'I Don't Care Whether I Live Or Die -
We Must Punish Pakistan'
Indians Scorn Worry And Love Their Nuclear Bombs

By Catherine Philp in Delhi
The Times - London

The circle of peace activists had just lit their candles when the yelling started. "Why do you want peace?" one man screamed, approaching the group as they held hands around a guitarist. "You are not good Indians. We should go to war and teach Pakistan a lesson."
While foreigners are packing up and leaving India, scared off by the prospect of a nuclear war, Indian peace campaigners are trying to convince their fellow citizens that a danger really exists. Evening revellers watched in bemusement and, in some cases, anger as the activists held banners and passed out anti-nuclear leaflets in the imposing shade of India Gate, Lutyens's memorial to the country's war dead.
Nisha, 26, clutching an ice cream and her toddler son, read impassively through a leaflet calling for immediate dialogue with Pakistan to avert the horror of a nuclear war. "Why should we worry about this?" she said with a shrug. "India has more nuclear weapons than Pakistan. We will wipe them off the map and win the war."
The view may sound extreme, but it is one shared by George Fernandes, the Indian Defence Minister, who coldly calculated that India could survive such a strike and deliver a fatal blow to Pakistan. Scientists have predicted that a nuclear exchange would kill 12 million people, half of them in India, but all over the country people are baying for war, nonetheless. About 82 per cent believe that Pakistan would use nuclear weapons in the event of a conflict, but 74 per cent believe that India should attack.
To activists, such statistics are terrifying. "There is no conception among ordinary people about what a nuclear bomb would do," Arundhati Roy, the Booker prize-winning author and activist leading the vigil, said. "They just think it will make a louder bang."
When India tested its first atomic weapon in 1998, the nuclear scientists responsible were fêted like cricket heroes. No one dared to suggest there might be a downside. There were no public service broadcasts explaining what to do in the event of a nuclear strike, no doomsday television dramas about a nuclear holocaust of the type that put fear into the West during the Cold War.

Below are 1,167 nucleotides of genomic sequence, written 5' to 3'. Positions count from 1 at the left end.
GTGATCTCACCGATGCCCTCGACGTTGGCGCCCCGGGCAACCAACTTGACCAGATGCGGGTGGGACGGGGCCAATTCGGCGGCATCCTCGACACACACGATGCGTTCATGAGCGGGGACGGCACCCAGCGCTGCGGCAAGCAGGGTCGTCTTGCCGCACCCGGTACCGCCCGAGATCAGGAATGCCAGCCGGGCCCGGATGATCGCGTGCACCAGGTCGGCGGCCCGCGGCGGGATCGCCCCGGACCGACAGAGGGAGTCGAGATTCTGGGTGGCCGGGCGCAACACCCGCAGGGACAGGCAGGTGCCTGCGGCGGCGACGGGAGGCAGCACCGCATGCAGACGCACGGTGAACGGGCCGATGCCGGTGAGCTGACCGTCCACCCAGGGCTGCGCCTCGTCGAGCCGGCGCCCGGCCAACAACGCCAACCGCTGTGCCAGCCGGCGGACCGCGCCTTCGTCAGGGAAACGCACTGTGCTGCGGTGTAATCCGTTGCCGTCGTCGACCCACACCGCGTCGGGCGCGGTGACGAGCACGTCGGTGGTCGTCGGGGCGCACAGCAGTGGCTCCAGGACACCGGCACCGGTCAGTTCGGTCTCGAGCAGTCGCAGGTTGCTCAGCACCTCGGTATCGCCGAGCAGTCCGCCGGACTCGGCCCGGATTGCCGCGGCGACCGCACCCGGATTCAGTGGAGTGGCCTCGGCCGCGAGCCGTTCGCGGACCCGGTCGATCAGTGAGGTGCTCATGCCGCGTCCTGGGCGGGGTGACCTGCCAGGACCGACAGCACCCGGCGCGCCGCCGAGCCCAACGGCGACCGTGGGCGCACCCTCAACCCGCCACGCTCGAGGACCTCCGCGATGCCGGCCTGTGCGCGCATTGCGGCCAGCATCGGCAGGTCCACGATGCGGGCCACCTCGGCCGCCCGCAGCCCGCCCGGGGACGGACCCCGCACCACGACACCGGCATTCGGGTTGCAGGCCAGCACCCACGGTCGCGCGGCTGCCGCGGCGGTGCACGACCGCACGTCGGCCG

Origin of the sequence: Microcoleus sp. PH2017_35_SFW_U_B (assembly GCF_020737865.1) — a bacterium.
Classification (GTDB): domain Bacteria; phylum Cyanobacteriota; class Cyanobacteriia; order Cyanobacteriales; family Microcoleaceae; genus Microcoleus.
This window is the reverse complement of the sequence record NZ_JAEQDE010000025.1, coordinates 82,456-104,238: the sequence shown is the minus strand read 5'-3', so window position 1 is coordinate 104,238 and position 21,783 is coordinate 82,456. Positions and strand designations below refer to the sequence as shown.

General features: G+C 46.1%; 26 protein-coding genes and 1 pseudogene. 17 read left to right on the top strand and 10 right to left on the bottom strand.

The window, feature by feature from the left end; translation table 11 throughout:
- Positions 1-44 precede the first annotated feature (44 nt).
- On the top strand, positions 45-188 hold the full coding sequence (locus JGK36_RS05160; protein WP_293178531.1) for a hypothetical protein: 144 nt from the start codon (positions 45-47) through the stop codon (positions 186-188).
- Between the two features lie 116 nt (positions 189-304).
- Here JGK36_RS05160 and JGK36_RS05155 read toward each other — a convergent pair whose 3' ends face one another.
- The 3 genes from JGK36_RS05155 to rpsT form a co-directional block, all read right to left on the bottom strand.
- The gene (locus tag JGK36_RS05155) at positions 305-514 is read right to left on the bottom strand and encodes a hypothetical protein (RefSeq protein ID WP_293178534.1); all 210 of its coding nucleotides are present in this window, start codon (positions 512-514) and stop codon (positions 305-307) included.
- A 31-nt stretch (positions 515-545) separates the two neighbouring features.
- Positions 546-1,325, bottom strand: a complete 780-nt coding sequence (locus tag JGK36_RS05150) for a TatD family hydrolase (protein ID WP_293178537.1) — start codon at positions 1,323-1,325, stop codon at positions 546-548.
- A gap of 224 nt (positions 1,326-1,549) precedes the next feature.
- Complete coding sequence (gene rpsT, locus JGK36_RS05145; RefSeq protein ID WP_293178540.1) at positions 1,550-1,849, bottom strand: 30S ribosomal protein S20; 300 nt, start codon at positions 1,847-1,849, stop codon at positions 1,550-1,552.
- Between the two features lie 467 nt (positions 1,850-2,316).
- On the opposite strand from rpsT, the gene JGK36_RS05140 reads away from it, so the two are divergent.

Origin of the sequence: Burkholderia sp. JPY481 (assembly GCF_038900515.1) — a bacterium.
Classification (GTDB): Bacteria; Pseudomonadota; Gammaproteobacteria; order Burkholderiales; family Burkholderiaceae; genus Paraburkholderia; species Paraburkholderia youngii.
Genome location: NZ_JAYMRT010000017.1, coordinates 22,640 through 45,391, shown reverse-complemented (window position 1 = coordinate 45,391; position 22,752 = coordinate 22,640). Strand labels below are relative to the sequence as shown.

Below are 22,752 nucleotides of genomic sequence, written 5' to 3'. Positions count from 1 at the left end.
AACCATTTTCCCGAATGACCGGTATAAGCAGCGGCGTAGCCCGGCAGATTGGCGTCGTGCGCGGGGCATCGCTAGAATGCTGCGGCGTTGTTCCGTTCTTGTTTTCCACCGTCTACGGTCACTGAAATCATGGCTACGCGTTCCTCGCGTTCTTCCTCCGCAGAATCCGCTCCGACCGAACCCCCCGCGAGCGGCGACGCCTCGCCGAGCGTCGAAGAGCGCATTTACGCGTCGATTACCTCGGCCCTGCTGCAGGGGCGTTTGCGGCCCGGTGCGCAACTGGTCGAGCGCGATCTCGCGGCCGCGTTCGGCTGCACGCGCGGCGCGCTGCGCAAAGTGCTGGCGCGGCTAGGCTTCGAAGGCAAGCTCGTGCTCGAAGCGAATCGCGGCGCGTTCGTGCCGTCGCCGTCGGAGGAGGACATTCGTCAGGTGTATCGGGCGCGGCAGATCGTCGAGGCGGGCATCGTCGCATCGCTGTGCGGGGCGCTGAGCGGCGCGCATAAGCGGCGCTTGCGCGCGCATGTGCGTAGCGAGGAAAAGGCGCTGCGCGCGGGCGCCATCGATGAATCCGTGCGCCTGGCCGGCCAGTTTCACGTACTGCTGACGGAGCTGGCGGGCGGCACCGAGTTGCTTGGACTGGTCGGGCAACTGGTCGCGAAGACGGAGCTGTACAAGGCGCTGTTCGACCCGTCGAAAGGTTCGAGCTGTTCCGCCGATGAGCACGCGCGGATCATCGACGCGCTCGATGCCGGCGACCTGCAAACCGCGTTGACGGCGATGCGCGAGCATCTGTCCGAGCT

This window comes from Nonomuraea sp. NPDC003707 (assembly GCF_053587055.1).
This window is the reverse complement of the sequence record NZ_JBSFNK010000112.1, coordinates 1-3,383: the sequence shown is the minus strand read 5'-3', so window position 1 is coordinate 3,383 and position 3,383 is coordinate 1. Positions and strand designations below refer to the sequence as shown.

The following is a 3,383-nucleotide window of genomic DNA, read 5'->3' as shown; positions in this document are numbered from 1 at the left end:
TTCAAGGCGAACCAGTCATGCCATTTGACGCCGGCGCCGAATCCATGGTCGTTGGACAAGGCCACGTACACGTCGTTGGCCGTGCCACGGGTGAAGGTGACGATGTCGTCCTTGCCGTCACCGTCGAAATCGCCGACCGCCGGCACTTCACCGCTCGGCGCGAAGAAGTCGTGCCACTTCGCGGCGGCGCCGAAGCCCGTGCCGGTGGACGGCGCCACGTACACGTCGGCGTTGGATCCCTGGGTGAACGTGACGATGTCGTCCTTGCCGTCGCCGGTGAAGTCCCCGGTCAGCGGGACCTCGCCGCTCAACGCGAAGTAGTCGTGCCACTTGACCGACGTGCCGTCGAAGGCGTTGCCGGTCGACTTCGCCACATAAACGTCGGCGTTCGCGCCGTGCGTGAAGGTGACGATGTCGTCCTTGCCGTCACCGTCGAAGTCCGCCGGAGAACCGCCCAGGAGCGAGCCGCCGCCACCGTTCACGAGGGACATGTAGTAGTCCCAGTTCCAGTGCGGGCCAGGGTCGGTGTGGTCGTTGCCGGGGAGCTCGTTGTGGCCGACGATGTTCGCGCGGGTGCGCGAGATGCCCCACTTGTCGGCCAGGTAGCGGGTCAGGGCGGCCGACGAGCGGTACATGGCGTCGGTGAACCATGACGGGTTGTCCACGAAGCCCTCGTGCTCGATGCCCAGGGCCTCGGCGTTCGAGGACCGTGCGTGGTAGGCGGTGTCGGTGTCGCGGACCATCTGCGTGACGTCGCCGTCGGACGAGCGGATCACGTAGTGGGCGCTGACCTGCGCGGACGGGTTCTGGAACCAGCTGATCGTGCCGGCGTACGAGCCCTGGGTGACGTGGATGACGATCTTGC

Rithin Menon, a feminist publisher, said at the rally: "There is a tremendous reluctance to show material that is destabilising. I don't think any television station would dare do it."
The result is a profound ignorance about the reality of nuclear conflict. The depth of misconception among ordinary people, who are pushing for their Government to go to war, is alarming.
"The bomb is some kind of gas," Lalith Kumar, a drinks vendor, said as he served his customers iced tea from his stall in the trendy Priya shopping district. "Farmers will be okay because they can dig trenches to hide in. The rest of us will be annihilated."
Gancham Gupta, a paediatrician and one of Mr Kumar's customers, snorted into his drink in amusement. He knew much more about nuclear weapons, he said - fall-out, radiation and so on - but still saw little reason to be afraid. "We doubt Pakistan's capability because their missiles are all smuggled," he said.
"India made its own so they will work, but Pakistan's won't."
Anyone who tries to say otherwise is labelled unpatriotic. When Sonia Reddy, an editorial writer, said in an anti-nuclear piece for a national newspaper that she would build an ark for her and her family in the event of a nuclear war, it prompted a stream of e-mails denouncing her as a "bad Indian".
The message is clear: you can be against the bomb or you can be for India. You cannot be both.
"There is a huge ambivalence about being a nuclear power," Ms Menon said. "Very few people, even in the liberal media, will come out against nuclear weapons." Ms Roy added: "There is virtually no peace movement in India. That's very disturbing."
A few publications are beginning to stick their necks out. In its weekend edition, the news magazine India Today carried a report describing in detail what would happen if Pakistan were to launch a nuclear strike. Its cover shows people running in panic away from a mushroom cloud rising over India Gate as a firestorm tears up the main street.
But with supporters of war in full voice, such apocalyptic scenarios may have come too late to change public opinion. "I don't care whether I live or die - we must punish Pakistan," Mr Kumar said, mixing up another jug of iced tea. "If it doesn't happen to me, it will happen to my children. There should be war now and this should be the end of it.",,3-315179,00.html


This Site Served by TheHostPros